“The underground has historically been a place where artists and musicians hone their craft before emerging onto the mainstream, however in today’s age, where the term Hip-Hop can mean a variety of things to a variety of people, it has become a subgenre of its own, a place some artists choose not to leave… But rather remain, perfecting their craft forever.
Yugen Blakrok has been on the South African Hip-Hop scene for the last decade or so. Originally hailing from the Eastern Cape, and after featuring on various projects throughout SA, she began rocking mics in Johannesburg in 2007 in a crew called Recess Poetry, which quickly gained a strong following throughout JHB…”
Photography by Christoffer Relander:
“In this project I have realized a childish dream. I play with the idea of being an ambitious collector; conserving my environments into a large personal collection. Most landscapes are from where I grew up, on the countryside in the south of Finland, where my roots still lie. Separation anxiety to my childhood is simply what absorbed me into this project.
With analog multiple exposures I’m able to manipulate my photographs in-camera—this project was not created or manipulated in an external software such as Photoshop.
Very cool result! Read more here.
Splendor & Misery is an Afrofuturist, dystopian concept album that follows the sole survivor of a slave uprising on an interstellar cargo ship, and the onboard computer that falls in love with him. Thinking he is alone and lost in space, the character discovers music in the ship’s shuddering hull and chirping instrument panels. William and Jonathan’s tracks draw an imaginary sonic map of the ship’s decks, hallways, and quarters, while Daveed’s lyrics ride the rhythms produced by its engines and machinery. In a reversal of H.P. Lovecraft’s concept of cosmic insignificance, the character finds relief in learning that humanity is of no consequence to the vast, uncaring universe. It turns out, pulling the rug out from under anthropocentrism is only horrifying to those who thought they were the center of everything to begin with. Ultimately, the character decides to pilot his ship into the unknown—and possibly into oblivion—instead of continuing on to worlds whose systems of governance and economy have violently oppressed him.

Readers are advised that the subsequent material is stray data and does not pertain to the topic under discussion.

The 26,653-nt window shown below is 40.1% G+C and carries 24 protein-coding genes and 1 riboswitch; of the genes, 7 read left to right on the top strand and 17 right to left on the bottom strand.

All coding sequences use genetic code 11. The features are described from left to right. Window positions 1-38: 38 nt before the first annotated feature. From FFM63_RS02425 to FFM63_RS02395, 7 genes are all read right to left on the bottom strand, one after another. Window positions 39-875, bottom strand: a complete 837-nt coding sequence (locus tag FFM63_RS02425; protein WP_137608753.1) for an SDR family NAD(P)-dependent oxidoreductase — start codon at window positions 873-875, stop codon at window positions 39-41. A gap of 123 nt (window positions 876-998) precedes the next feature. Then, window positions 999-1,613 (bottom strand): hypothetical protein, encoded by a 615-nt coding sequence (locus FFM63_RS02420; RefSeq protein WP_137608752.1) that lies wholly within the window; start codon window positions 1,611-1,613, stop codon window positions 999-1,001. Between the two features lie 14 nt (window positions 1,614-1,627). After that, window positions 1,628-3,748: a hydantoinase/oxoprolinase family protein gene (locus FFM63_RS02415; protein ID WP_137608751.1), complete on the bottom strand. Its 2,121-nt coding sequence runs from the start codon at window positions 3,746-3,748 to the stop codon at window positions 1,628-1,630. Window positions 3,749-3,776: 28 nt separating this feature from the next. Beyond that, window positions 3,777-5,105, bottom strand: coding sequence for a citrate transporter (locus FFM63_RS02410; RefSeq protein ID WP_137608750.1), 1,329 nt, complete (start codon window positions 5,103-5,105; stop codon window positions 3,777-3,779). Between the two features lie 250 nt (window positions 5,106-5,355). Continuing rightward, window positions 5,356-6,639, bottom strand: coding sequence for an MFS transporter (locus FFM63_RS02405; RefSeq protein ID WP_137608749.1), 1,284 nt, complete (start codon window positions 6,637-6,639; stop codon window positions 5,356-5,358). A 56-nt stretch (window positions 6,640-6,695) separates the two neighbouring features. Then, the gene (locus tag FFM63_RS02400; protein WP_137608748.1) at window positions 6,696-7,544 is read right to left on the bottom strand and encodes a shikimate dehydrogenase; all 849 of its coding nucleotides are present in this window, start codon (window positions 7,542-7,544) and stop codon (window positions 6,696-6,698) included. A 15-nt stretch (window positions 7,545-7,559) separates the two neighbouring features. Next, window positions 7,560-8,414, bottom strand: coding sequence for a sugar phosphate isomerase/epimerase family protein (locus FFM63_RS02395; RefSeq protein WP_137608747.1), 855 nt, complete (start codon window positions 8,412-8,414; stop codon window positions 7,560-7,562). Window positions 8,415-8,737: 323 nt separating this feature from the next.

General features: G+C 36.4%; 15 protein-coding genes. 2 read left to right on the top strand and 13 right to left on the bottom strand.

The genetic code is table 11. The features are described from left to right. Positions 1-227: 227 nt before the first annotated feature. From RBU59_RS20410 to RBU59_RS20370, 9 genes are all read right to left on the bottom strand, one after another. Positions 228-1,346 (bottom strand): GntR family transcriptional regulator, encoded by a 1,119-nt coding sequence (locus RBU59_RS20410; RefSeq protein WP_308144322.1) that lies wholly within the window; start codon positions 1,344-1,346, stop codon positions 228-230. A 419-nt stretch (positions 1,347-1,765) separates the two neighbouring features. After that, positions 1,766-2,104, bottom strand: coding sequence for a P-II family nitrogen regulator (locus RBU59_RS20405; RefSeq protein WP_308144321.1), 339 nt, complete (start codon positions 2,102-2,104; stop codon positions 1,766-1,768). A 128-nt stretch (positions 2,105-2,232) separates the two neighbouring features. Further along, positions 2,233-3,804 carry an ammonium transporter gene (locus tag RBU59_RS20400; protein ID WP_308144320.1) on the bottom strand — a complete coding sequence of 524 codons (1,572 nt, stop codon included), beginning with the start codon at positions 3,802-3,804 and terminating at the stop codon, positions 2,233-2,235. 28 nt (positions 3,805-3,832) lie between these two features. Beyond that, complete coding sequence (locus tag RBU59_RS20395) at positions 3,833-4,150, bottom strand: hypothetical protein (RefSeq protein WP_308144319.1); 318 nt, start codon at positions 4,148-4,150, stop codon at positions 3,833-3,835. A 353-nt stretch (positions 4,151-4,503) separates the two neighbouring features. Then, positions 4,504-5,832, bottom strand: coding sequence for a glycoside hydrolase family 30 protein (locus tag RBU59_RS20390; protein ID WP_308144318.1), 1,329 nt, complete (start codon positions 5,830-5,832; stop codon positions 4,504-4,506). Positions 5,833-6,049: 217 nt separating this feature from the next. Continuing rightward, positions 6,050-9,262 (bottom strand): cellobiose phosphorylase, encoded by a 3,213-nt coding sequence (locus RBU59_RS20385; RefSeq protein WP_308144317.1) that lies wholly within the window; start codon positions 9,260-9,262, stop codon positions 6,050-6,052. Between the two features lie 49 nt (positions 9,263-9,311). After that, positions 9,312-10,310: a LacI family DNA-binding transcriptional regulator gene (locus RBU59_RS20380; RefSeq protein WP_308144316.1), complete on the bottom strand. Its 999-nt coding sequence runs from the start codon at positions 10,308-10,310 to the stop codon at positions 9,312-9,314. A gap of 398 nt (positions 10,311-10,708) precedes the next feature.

“Psychomagia” is the new album by the fabulous quartet of Abraxas, the acclaimed tribal rock arrangements for the Book of Angels series. Here they perform a complex new suite of music written expressly for them by Downtown alchemist John Zorn. Drawing inspiration from the magical writings of Giordano Bruno and Alejandro Jodorowski and others, Zorn has written a bold collection of compositions that challenge the musicians to the breaking point. With a program ranging from some of the most intense ritualistic sounds you are likely to hear to tender minimalistic odes, this is a surprising new volume in Zorn’s mystic series that matches the intensity and power of Moonchild, PainKiller and Naked City. Recorded at Orange Music and mixed by Bill Laswell. Essential.”
Cotton Road moves “from dirt to shirt,” exploring every step of textile production from cotton farms in South Carolina to factories in China.
Really enjoyed this documentary film exploring the cotton/clothing manufacturing supply chain, and the people employed at different stages in the process.
“Fred Frith was a classically-trained violinist who turned to playing blues guitar while still at school. In 1967 he went to Cambridge University where he and fellow student, Tim Hodgkinson formed Henry Cow. While at University, Frith read John Cage’s Silence: Lectures and Writings, which changed his attitude to music completely. He realised that “sound, in and of itself, can be as important as […] melody and harmony and rhythm.” This changed his approach to the guitar, “just to see what I could get out of it” and initiated a long period of experimentation that continued throughout Frith’s musical career.”